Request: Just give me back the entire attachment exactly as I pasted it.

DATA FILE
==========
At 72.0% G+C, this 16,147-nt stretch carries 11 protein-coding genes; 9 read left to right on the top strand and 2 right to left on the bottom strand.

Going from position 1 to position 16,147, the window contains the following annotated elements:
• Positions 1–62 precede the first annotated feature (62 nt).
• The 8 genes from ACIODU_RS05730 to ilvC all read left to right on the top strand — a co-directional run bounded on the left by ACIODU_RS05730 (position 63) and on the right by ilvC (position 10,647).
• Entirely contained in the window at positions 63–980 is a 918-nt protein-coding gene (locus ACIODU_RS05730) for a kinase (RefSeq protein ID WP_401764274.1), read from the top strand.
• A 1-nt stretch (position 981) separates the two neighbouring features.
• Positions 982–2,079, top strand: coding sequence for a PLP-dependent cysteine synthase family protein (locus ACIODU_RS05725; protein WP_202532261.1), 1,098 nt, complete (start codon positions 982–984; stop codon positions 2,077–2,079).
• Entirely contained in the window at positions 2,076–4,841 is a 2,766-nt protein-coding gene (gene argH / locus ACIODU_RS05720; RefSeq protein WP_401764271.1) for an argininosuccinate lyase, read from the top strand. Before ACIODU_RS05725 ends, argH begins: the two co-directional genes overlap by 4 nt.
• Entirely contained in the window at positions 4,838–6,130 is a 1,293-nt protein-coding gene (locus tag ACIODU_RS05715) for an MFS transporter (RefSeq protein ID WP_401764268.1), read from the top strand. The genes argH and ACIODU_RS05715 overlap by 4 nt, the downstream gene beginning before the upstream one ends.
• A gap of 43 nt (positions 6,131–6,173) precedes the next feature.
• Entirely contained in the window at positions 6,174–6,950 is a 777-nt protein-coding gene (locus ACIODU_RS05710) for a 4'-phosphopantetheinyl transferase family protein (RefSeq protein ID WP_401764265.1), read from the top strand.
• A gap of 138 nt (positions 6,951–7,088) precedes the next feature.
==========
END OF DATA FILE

At 72.0% G+C, this 16,147-nt stretch carries 11 protein-coding genes; 9 read left to right on the top strand and 2 right to left on the bottom strand.

Going from position 1 to position 16,147, the window contains the following annotated elements:
• Positions 1–62 precede the first annotated feature (62 nt).
• The 8 genes from ACIODU_RS05730 to ilvC all read left to right on the top strand — a co-directional run bounded on the left by ACIODU_RS05730 (position 63) and on the right by ilvC (position 10,647).
• Entirely contained in the window at positions 63–980 is a 918-nt protein-coding gene (locus ACIODU_RS05730) for a kinase (RefSeq protein ID WP_401764274.1), read from the top strand.
• A 1-nt stretch (position 981) separates the two neighbouring features.
• Positions 982–2,079, top strand: coding sequence for a PLP-dependent cysteine synthase family protein (locus ACIODU_RS05725; protein WP_202532261.1), 1,098 nt, complete (start codon positions 982–984; stop codon positions 2,077–2,079).
• Entirely contained in the window at positions 2,076–4,841 is a 2,766-nt protein-coding gene (gene argH / locus ACIODU_RS05720; RefSeq protein WP_401764271.1) for an argininosuccinate lyase, read from the top strand. Before ACIODU_RS05725 ends, argH begins: the two co-directional genes overlap by 4 nt.
• Entirely contained in the window at positions 4,838–6,130 is a 1,293-nt protein-coding gene (locus tag ACIODU_RS05715) for an MFS transporter (RefSeq protein ID WP_401764268.1), read from the top strand. The genes argH and ACIODU_RS05715 overlap by 4 nt, the downstream gene beginning before the upstream one ends.
• A gap of 43 nt (positions 6,131–6,173) precedes the next feature.
• Entirely contained in the window at positions 6,174–6,950 is a 777-nt protein-coding gene (locus ACIODU_RS05710) for a 4'-phosphopantetheinyl transferase family protein (RefSeq protein ID WP_401764265.1), read from the top strand.
• A gap of 138 nt (positions 6,951–7,088) precedes the next feature.